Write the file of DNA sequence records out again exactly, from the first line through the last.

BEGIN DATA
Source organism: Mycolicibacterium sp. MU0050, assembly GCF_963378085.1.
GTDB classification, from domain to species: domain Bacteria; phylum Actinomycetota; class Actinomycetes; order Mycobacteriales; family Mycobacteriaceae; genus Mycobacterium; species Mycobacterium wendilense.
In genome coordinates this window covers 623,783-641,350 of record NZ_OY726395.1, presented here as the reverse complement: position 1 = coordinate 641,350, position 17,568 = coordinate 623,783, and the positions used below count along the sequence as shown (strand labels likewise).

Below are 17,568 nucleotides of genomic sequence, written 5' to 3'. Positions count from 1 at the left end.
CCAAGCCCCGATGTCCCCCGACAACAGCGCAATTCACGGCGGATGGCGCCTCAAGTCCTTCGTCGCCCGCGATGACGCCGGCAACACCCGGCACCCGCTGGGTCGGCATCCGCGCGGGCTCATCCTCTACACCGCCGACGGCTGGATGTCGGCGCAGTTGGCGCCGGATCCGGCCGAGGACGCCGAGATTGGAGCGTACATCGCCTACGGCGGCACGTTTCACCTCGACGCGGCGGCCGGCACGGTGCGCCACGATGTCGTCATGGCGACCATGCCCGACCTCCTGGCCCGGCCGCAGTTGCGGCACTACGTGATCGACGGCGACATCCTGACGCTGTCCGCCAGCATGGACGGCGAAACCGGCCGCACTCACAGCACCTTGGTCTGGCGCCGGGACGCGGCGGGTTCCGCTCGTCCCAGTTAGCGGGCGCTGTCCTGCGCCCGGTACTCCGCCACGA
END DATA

Source organism: Mycolicibacterium sp. MU0050, assembly GCF_963378085.1.
GTDB classification, from domain to species: domain Bacteria; phylum Actinomycetota; class Actinomycetes; order Mycobacteriales; family Mycobacteriaceae; genus Mycobacterium; species Mycobacterium wendilense.
In genome coordinates this window covers 623,783-641,350 of record NZ_OY726395.1, presented here as the reverse complement: position 1 = coordinate 641,350, position 17,568 = coordinate 623,783, and the positions used below count along the sequence as shown (strand labels likewise).

Below are 17,568 nucleotides of genomic sequence, written 5' to 3'. Positions count from 1 at the left end.
CCAAGCCCCGATGTCCCCCGACAACAGCGCAATTCACGGCGGATGGCGCCTCAAGTCCTTCGTCGCCCGCGATGACGCCGGCAACACCCGGCACCCGCTGGGTCGGCATCCGCGCGGGCTCATCCTCTACACCGCCGACGGCTGGATGTCGGCGCAGTTGGCGCCGGATCCGGCCGAGGACGCCGAGATTGGAGCGTACATCGCCTACGGCGGCACGTTTCACCTCGACGCGGCGGCCGGCACGGTGCGCCACGATGTCGTCATGGCGACCATGCCCGACCTCCTGGCCCGGCCGCAGTTGCGGCACTACGTGATCGACGGCGACATCCTGACGCTGTCCGCCAGCATGGACGGCGAAACCGGCCGCACTCACAGCACCTTGGTCTGGCGCCGGGACGCGGCGGGTTCCGCTCGTCCCAGTTAGCGGGCGCTGTCCTGCGCCCGGTACTCCGCCACGA